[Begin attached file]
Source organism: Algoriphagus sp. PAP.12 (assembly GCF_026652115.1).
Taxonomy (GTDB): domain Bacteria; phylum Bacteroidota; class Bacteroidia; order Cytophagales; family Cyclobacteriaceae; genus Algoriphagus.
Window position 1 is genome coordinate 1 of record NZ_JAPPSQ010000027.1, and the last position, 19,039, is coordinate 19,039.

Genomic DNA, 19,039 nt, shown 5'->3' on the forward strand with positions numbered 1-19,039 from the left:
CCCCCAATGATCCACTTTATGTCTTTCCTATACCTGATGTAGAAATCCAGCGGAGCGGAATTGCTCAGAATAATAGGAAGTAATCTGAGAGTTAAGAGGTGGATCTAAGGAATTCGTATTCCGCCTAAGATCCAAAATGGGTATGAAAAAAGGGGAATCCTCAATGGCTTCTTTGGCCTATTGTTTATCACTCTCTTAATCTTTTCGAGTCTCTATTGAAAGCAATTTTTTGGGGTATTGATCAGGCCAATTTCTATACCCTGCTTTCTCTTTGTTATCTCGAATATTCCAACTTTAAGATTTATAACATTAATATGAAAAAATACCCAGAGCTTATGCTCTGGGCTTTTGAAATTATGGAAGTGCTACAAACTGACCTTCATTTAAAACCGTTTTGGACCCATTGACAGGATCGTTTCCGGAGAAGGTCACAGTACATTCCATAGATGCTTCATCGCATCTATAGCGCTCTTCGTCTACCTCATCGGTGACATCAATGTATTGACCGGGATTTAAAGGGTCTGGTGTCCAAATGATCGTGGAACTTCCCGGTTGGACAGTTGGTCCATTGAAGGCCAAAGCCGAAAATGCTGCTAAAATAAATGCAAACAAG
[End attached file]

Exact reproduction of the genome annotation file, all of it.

Source organism: Algoriphagus sp. PAP.12 (assembly GCF_026652115.1).
Taxonomy (GTDB): domain Bacteria; phylum Bacteroidota; class Bacteroidia; order Cytophagales; family Cyclobacteriaceae; genus Algoriphagus.
Window position 1 is genome coordinate 1 of record NZ_JAPPSQ010000027.1, and the last position, 19,039, is coordinate 19,039.

Genomic DNA, 19,039 nt, shown 5'->3' on the forward strand with positions numbered 1-19,039 from the left:
CCCCCAATGATCCACTTTATGTCTTTCCTATACCTGATGTAGAAATCCAGCGGAGCGGAATTGCTCAGAATAATAGGAAGTAATCTGAGAGTTAAGAGGTGGATCTAAGGAATTCGTATTCCGCCTAAGATCCAAAATGGGTATGAAAAAAGGGGAATCCTCAATGGCTTCTTTGGCCTATTGTTTATCACTCTCTTAATCTTTTCGAGTCTCTATTGAAAGCAATTTTTTGGGGTATTGATCAGGCCAATTTCTATACCCTGCTTTCTCTTTGTTATCTCGAATATTCCAACTTTAAGATTTATAACATTAATATGAAAAAATACCCAGAGCTTATGCTCTGGGCTTTTGAAATTATGGAAGTGCTACAAACTGACCTTCATTTAAAACCGTTTTGGACCCATTGACAGGATCGTTTCCGGAGAAGGTCACAGTACATTCCATAGATGCTTCATCGCATCTATAGCGCTCTTCGTCTACCTCATCGGTGACATCAATGTATTGACCGGGATTTAAAGGGTCTGGTGTCCAAATGATCGTGGAACTTCCCGGTTGGACAGTTGGTCCATTGAAGGCCAAAGCCGAAAATGCTGCTAAAATAAATGCAAACAAG